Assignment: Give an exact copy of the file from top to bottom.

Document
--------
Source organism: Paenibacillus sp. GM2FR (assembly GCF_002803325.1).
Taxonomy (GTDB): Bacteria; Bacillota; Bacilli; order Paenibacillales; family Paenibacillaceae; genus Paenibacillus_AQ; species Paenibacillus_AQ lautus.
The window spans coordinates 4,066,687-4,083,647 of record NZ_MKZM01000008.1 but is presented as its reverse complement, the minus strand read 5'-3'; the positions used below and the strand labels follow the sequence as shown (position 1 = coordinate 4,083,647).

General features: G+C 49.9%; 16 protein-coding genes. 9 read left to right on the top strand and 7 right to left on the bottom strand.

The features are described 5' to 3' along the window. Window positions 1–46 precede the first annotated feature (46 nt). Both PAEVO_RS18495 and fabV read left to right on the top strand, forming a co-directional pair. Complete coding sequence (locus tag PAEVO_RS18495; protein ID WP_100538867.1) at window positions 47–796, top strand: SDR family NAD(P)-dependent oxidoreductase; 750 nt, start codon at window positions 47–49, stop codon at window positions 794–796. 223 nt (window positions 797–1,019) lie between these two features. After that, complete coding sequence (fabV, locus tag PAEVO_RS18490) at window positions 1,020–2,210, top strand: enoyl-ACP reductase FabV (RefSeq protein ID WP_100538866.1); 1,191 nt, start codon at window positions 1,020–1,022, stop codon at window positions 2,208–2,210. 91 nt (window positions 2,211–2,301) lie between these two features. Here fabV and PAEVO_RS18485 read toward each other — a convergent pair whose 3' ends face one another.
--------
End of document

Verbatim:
Source organism: Paenibacillus sp. GM2FR (assembly GCF_002803325.1).
Taxonomy (GTDB): Bacteria; Bacillota; Bacilli; order Paenibacillales; family Paenibacillaceae; genus Paenibacillus_AQ; species Paenibacillus_AQ lautus.
The window spans coordinates 4,066,687-4,083,647 of record NZ_MKZM01000008.1 but is presented as its reverse complement, the minus strand read 5'-3'; the positions used below and the strand labels follow the sequence as shown (position 1 = coordinate 4,083,647).

General features: G+C 49.9%; 16 protein-coding genes. 9 read left to right on the top strand and 7 right to left on the bottom strand.

The features are described 5' to 3' along the window. Window positions 1–46 precede the first annotated feature (46 nt). Both PAEVO_RS18495 and fabV read left to right on the top strand, forming a co-directional pair. Complete coding sequence (locus tag PAEVO_RS18495; protein ID WP_100538867.1) at window positions 47–796, top strand: SDR family NAD(P)-dependent oxidoreductase; 750 nt, start codon at window positions 47–49, stop codon at window positions 794–796. 223 nt (window positions 797–1,019) lie between these two features. After that, complete coding sequence (fabV, locus tag PAEVO_RS18490) at window positions 1,020–2,210, top strand: enoyl-ACP reductase FabV (RefSeq protein ID WP_100538866.1); 1,191 nt, start codon at window positions 1,020–1,022, stop codon at window positions 2,208–2,210. 91 nt (window positions 2,211–2,301) lie between these two features. Here fabV and PAEVO_RS18485 read toward each other — a convergent pair whose 3' ends face one another.